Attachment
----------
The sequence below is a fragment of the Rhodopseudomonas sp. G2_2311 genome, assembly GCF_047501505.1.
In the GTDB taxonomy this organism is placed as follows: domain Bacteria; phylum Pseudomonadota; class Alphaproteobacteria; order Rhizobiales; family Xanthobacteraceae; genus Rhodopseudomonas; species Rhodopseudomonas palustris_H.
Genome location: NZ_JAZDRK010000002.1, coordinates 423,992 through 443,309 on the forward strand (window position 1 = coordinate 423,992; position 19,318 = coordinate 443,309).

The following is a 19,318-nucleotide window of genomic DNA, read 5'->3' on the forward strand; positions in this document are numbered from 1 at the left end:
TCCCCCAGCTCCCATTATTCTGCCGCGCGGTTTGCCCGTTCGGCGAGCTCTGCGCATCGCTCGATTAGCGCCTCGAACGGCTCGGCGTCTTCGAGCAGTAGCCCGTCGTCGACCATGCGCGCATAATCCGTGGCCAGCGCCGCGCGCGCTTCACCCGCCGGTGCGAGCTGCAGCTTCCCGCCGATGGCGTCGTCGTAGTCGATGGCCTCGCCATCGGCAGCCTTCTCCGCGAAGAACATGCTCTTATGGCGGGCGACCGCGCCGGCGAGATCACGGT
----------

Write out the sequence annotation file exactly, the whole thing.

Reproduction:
The sequence below is a fragment of the Rhodopseudomonas sp. G2_2311 genome, assembly GCF_047501505.1.
In the GTDB taxonomy this organism is placed as follows: domain Bacteria; phylum Pseudomonadota; class Alphaproteobacteria; order Rhizobiales; family Xanthobacteraceae; genus Rhodopseudomonas; species Rhodopseudomonas palustris_H.
Genome location: NZ_JAZDRK010000002.1, coordinates 423,992 through 443,309 on the forward strand (window position 1 = coordinate 423,992; position 19,318 = coordinate 443,309).

The following is a 19,318-nucleotide window of genomic DNA, read 5'->3' on the forward strand; positions in this document are numbered from 1 at the left end:
TCCCCCAGCTCCCATTATTCTGCCGCGCGGTTTGCCCGTTCGGCGAGCTCTGCGCATCGCTCGATTAGCGCCTCGAACGGCTCGGCGTCTTCGAGCAGTAGCCCGTCGTCGACCATGCGCGCATAATCCGTGGCCAGCGCCGCGCGCGCTTCACCCGCCGGTGCGAGCTGCAGCTTCCCGCCGATGGCGTCGTCGTAGTCGATGGCCTCGCCATCGGCAGCCTTCTCCGCGAAGAACATGCTCTTATGGCGGGCGACCGCGCCGGCGAGATCACGGT